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Better tracking systems sought




WASHINGTON

House-passed legislation orders a government study into the technology needed to overcome the circumstances of miners being trapped far underground without the ability to communicate with would-be rescuers.

The bill, approved by voice vote Monday, commissions the National Institute of Standards and Technology to research, develop

and demonstrate next-generation miner tracking and communications systems and to promote

the creation of standards regarding underground communications to protect miners.

Last August six miners were trapped 1,800 feet below the surface of the Crandall Canyon mine in Utah. It was never learned if they survived the initial cave-in and their bodies have yet to be recovered. Three others were killed as rescuers tried to tunnel toward the trapped miners.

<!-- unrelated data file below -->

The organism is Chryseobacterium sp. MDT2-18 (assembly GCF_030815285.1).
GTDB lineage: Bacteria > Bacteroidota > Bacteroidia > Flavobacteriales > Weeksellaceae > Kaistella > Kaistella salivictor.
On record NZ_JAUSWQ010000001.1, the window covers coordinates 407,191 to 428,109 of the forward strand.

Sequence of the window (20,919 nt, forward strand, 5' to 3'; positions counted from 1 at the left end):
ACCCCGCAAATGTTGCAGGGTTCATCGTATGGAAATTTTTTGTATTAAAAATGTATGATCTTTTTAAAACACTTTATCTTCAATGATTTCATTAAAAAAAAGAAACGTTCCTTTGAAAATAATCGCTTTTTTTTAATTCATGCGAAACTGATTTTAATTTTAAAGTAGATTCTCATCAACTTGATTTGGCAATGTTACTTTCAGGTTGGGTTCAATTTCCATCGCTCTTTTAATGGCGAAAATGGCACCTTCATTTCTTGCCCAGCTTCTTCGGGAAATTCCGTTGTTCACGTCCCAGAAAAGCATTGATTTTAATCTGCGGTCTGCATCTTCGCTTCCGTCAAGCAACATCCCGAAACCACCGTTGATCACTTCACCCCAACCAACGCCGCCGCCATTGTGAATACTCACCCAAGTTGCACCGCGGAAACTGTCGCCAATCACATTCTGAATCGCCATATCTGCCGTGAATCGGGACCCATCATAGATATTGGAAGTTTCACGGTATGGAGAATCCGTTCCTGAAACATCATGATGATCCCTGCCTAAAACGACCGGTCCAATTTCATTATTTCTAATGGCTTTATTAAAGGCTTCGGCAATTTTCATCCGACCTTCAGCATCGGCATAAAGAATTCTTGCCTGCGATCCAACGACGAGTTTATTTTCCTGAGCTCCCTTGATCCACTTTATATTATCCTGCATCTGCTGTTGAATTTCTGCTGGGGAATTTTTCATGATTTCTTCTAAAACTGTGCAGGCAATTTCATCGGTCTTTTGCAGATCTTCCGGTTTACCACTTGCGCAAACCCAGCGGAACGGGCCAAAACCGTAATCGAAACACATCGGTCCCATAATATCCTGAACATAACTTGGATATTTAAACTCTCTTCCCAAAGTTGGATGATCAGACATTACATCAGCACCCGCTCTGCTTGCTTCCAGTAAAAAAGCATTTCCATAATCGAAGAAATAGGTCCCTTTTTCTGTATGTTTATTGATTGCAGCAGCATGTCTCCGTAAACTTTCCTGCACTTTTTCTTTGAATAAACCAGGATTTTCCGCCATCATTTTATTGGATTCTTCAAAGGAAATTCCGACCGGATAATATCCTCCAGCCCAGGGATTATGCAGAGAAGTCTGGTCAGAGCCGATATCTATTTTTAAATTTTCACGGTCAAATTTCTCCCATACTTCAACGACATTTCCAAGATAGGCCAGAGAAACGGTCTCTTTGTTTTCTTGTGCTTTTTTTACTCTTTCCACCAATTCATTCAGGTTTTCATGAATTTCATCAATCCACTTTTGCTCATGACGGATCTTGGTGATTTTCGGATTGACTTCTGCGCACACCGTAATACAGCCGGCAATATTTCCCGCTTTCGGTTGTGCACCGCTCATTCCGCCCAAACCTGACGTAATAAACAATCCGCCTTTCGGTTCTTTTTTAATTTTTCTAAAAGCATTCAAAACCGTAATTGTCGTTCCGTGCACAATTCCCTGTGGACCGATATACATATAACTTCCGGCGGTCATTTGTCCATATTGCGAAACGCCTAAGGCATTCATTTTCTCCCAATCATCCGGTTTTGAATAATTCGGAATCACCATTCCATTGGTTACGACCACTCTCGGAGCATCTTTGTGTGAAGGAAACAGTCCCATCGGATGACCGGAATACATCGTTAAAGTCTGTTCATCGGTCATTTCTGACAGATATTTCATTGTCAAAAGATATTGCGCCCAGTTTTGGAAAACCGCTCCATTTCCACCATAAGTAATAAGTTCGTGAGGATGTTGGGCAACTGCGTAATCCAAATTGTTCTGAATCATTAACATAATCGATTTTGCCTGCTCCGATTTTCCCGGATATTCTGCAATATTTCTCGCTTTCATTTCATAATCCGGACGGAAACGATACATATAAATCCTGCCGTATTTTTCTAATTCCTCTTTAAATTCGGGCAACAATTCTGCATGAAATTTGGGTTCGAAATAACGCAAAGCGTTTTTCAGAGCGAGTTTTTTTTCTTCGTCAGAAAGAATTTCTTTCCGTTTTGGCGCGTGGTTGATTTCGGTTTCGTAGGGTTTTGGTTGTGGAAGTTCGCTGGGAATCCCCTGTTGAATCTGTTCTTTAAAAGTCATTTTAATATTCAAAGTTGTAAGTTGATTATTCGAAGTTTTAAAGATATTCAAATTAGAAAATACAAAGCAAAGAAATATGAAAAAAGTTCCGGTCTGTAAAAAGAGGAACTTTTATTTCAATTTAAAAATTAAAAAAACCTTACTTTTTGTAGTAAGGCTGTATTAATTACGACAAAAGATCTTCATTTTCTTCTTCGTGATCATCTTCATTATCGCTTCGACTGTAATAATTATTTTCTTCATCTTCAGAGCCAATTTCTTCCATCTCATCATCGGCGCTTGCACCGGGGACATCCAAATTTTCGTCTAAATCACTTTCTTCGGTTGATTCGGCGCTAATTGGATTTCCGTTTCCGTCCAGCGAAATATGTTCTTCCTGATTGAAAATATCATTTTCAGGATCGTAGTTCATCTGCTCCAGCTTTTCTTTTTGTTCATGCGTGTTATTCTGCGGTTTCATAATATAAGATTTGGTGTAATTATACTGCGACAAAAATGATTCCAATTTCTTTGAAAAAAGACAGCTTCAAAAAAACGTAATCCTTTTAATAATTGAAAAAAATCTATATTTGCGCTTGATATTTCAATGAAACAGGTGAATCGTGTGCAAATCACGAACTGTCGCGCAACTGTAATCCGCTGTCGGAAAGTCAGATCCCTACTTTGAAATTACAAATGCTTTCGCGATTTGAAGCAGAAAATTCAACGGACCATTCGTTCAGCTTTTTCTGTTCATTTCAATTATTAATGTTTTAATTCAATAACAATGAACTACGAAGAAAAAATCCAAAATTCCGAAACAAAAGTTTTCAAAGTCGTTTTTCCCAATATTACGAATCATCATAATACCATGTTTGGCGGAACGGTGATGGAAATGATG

“To not know where their loved ones were was probably the greatest frustration of all,” said Rep. Jim Matheson, D-Utah, who sponsored the bill and whose district includes the Crandall Canyon mine.

He said many watching the tragedy asked, “how is it, as the rescuers try to rescue these six trapped men, that we can’t know exactly where these men are?” The reality, he said, is that the technology doesn’t exist today.

Communicating with miners working in deep coal mines is technically difficult because coal absorbs radio waves. Less than 10 percent of the radio spectrum that is used above ground can be used undergound, and only about 1 percent of that radio spectrum is allocated for commercial communications purposes.

Development of that technology could improve safety at the 1,400 mines nationwide as well as mines around the world.

Last year, after the Sago Mine disaster in West Virginia that killed 12, Congress passed and the president signed a mining safety act that required mine operators to put more oxygen supplies underground and move rescue teams closer to mines.

The bill on communications now goes to the Senate for consideration.


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